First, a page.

How to fertilize potatoes – expert tips for feeding crops and big harvests

A regular fertilizing regime can make all the difference to your potato plants

A person harvesting potatoes into a hamper
(Image credit: Getty/alle12)

Potatoes are a hungry crop that need lots of nutrients throughout the growing season. A failure to fertilize potatoes properly is a common issue among growers and it impacts any potential harvest. 

A proper feeding regime is easy to establish and regularly applying a feed high in phosphorus and potassium will ensure you get the biggest and best tubers. 

Growing potatoes is a fairly simple process and there is such a wide selection of potatoes to choose from. You want the biggest crop possible for your efforts and that is boosted by remembering how and when to fertilize potatoes.

A harvest of potatoes lifted out of the ground with a fork

Potatoes are a hungry crop that requires lots of water and nutrients to grow

(Image credit: Getty/johnnyscriv)
author pic drew swainston
Drew Swainston

Drew is a former professional gardener who specialized in growing vegetables for many years. He worked in historic kitchen gardens in the UK and grew a wide range of edibles for chefs. Potatoes were a staple annual crop in the productive gardens. He has also grown vegetables at home – including potatoes – in raised beds and containers.

Why is it important to fertilize potatoes?

All plants need the three key nutrients of nitrogen, phosphorus, and potassium for healthy growth. These nutrients are referred to as NPK and shown on labels as three plant fertilizer numbers. You will see these numbers separated by dashes that refer to the make-up of NPK, eg. 10-10-10. 

Mark V Wessel, Director of Horticulture Research for Gardens Alive, hails fertilizing potatoes as an essential task for anyone wanting to grow the best crops. He says: ‘Proper fertilization is key to producing abundant and high yielding tubers. They are heavy feeders and if not given the nutrients they need, yields will be low, tubers small and possibly malformed and storability can be affected.’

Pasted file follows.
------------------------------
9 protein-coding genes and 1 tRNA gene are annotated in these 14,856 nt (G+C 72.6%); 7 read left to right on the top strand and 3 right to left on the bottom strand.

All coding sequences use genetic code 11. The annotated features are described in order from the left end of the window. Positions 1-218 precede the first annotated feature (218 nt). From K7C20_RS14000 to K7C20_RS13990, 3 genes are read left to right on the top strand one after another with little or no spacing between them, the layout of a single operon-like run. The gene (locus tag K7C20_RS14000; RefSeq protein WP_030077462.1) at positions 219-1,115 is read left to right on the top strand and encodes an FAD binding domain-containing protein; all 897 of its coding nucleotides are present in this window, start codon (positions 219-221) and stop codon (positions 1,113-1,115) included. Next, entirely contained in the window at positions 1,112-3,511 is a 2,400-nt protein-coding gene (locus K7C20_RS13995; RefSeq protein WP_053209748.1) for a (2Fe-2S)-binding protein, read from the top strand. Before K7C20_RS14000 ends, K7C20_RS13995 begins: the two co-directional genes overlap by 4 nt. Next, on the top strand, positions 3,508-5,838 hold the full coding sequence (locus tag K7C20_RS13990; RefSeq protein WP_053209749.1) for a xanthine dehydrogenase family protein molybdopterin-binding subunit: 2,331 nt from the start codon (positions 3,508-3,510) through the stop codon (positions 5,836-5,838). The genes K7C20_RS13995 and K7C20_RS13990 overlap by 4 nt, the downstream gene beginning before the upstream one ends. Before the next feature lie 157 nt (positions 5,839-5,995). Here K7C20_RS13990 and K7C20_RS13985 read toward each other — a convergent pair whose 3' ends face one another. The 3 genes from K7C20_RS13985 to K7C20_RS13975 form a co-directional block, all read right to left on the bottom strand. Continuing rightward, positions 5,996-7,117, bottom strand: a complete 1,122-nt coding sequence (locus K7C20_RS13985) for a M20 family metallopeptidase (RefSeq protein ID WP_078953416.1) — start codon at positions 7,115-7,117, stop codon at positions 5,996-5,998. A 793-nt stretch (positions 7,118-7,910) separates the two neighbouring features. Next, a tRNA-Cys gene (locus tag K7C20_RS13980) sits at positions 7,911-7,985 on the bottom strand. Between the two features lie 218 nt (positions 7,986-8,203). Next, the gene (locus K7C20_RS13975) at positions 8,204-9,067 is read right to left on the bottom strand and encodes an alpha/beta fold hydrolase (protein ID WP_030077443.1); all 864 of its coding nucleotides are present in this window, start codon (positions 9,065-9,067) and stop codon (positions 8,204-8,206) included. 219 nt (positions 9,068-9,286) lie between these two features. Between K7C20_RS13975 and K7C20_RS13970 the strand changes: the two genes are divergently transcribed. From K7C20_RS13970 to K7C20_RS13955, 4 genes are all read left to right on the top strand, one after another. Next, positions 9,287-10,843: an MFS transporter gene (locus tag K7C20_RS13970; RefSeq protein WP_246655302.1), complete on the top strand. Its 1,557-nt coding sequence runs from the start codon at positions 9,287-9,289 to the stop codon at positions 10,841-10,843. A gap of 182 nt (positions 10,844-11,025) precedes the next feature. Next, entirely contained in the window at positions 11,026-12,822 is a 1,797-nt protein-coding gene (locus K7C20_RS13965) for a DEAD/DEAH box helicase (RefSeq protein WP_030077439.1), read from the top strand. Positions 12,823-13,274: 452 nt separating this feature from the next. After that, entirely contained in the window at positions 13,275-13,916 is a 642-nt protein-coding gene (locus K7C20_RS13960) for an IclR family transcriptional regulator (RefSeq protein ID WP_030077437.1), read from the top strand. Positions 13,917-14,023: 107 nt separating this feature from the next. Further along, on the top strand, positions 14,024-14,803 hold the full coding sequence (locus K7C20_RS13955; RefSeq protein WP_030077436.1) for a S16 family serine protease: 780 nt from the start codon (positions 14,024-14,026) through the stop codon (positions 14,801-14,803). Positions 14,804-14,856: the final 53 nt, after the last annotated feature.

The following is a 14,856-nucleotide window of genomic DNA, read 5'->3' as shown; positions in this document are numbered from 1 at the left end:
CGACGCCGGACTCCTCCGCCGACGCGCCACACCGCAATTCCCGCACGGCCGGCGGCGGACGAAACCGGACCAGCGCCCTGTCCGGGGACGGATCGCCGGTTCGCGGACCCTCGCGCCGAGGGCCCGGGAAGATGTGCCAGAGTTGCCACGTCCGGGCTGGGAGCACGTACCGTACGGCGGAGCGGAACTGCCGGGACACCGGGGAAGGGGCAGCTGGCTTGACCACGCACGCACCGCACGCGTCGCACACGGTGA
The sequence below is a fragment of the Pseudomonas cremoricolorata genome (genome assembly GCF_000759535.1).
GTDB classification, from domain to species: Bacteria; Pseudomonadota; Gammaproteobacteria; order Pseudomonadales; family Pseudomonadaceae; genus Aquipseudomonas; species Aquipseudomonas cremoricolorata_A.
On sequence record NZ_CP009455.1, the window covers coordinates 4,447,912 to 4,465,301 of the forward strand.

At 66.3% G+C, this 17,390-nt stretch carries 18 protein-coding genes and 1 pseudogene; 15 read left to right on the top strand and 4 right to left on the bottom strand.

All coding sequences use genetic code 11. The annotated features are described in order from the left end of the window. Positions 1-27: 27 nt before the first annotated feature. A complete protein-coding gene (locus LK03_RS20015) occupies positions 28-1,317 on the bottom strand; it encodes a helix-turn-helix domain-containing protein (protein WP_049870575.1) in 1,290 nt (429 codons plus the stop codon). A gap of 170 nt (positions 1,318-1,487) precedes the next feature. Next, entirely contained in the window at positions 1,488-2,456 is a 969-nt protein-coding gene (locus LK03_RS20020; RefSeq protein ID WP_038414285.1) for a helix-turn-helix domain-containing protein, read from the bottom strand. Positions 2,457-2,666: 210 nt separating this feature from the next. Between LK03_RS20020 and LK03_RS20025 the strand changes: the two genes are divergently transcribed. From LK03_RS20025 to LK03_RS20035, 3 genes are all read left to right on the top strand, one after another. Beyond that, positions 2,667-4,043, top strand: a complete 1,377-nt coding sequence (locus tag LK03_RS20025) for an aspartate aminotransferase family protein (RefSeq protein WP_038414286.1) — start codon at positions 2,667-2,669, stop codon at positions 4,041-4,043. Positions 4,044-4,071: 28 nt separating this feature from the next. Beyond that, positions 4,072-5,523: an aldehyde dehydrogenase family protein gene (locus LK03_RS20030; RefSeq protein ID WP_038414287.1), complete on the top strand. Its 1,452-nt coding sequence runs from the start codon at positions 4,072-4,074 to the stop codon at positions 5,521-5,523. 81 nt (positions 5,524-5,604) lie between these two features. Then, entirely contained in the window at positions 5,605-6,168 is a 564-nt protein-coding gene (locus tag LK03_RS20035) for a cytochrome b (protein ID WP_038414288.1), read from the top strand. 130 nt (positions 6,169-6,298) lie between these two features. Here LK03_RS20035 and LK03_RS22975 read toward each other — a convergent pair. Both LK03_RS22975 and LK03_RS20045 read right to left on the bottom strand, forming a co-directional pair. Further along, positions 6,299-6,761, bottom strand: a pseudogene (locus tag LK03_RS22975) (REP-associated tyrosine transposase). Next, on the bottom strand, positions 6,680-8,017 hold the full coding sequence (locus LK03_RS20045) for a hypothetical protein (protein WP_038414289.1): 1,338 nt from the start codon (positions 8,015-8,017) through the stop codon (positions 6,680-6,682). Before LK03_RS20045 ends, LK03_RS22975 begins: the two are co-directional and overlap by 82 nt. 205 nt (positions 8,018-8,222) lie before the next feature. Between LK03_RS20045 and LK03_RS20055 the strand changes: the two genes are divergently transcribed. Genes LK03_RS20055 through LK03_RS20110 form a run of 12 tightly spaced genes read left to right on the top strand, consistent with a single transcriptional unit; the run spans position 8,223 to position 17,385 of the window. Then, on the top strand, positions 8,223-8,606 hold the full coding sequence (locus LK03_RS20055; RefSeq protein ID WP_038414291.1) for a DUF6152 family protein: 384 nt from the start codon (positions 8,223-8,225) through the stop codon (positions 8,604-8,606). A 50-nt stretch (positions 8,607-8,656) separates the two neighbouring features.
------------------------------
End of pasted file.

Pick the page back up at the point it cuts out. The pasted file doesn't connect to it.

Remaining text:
A sack of harvested potatoes on a farm

Fertilizing potato plants will give you bigger potatoes and more of them

(Image credit: Getty/Md Didarul Islam / EyeEm)

When is the best time to fertilize potatoes?

An important part of the fertilizing process for the crop actually occurs before the time has come to plant your potatoes. Traditionally, it has been a practice to apply manure to the planting site in the fall before the potatoes are then planted in the spring. 

This both adds nutrients and organic matter into the soil and, by applying early, means a lot of the excess nitrogen in fresh manure will have dematerialized before the potatoes are planted. This can help prevent a common potato growing problem caused by giving the plants too much nitrogen. An overabundance of nitrogen can promote lush foliage and see plants put all their energy into developing leaves rather than bulking tubers.

It is not essential to apply fertilizer that early, which is even way before you have started chitting your seed potatoes. The alternative is to apply a slow-release all-purpose fertilizer that is potassium-rich – such as Dr Earth All Purpose Fertilizer available on Amazon – to the growing site a week or two before you plant the potato tubers in spring. The addition of feed prior to planting is especially important when growing potatoes in containers.

The exact timings for planting will depend on the type of potatoes you are growing. For example, early season potatoes are planted in early spring while late season varieties are planted at the end of spring. Fertilizer is important for every type of potato that you can grow and a slow-release fertilizer just prior to planting should provide enough feed for the potato plants for at least the first month of growing. 

Around that time, once plants get to around six inches tall, it is time to start hilling up plants. At this point in the plant’s life, Garry Coward-Williams, Editor of Amateur Gardening, recommends starting up a regular fertilizing regime, as this is when the potatoes need lots of moisture and nutrients to bulk up those tubers. 

‘They will grow better with a little help from an occasional liquid plant food with high phosphorus and potassium levels,’ he adds. ‘Any of the tomato feeds are ideal for the job. I give my potato plants a generous watering with added liquid fertilizer every two weeks until they are ready to dig up.’